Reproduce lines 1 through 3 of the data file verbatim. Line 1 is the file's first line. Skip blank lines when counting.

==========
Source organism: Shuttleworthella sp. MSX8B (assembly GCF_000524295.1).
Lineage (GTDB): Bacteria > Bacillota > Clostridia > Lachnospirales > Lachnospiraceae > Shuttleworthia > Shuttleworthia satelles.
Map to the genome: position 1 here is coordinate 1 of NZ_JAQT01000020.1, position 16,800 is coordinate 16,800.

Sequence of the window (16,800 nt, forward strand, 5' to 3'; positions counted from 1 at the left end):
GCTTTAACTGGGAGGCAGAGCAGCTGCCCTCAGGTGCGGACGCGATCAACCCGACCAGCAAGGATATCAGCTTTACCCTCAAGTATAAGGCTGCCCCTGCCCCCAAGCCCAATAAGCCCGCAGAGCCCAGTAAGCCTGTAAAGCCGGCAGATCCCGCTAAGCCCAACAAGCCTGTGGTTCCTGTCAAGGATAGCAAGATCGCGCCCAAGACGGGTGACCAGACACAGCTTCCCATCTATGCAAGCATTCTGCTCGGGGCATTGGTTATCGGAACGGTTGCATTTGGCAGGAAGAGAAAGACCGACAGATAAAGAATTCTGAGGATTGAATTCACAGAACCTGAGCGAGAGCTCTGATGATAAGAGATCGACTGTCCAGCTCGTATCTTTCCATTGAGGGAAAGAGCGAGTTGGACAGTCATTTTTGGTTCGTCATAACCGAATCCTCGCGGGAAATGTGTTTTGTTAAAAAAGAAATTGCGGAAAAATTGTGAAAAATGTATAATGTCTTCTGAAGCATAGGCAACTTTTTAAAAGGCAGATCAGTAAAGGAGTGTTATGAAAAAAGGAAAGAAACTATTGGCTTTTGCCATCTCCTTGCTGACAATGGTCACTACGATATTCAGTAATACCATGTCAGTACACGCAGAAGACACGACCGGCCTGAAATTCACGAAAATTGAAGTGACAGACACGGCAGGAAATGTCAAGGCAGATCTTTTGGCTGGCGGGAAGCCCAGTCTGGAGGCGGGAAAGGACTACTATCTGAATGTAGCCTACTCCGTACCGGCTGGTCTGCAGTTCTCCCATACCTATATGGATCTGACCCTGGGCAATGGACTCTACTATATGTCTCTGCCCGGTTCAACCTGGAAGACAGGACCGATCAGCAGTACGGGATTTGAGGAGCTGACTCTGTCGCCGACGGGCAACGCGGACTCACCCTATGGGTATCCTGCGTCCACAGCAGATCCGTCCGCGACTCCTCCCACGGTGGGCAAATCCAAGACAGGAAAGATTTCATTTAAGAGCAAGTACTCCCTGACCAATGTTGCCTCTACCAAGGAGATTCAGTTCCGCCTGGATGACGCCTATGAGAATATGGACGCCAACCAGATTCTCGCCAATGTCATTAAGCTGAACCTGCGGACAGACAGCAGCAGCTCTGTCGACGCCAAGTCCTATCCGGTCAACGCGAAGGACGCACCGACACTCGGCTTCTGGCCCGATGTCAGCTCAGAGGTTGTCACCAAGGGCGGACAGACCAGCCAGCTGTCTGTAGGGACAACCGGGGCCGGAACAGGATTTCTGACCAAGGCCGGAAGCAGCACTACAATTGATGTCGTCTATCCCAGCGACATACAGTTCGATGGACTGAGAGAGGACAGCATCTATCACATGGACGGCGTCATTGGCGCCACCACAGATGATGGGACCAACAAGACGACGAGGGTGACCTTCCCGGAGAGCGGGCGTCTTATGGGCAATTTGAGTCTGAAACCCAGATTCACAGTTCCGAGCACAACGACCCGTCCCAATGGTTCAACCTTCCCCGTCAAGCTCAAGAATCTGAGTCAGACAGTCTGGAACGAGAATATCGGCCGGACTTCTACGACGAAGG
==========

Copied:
Source organism: Shuttleworthella sp. MSX8B (assembly GCF_000524295.1).
Lineage (GTDB): Bacteria > Bacillota > Clostridia > Lachnospirales > Lachnospiraceae > Shuttleworthia > Shuttleworthia satelles.
Map to the genome: position 1 here is coordinate 1 of NZ_JAQT01000020.1, position 16,800 is coordinate 16,800.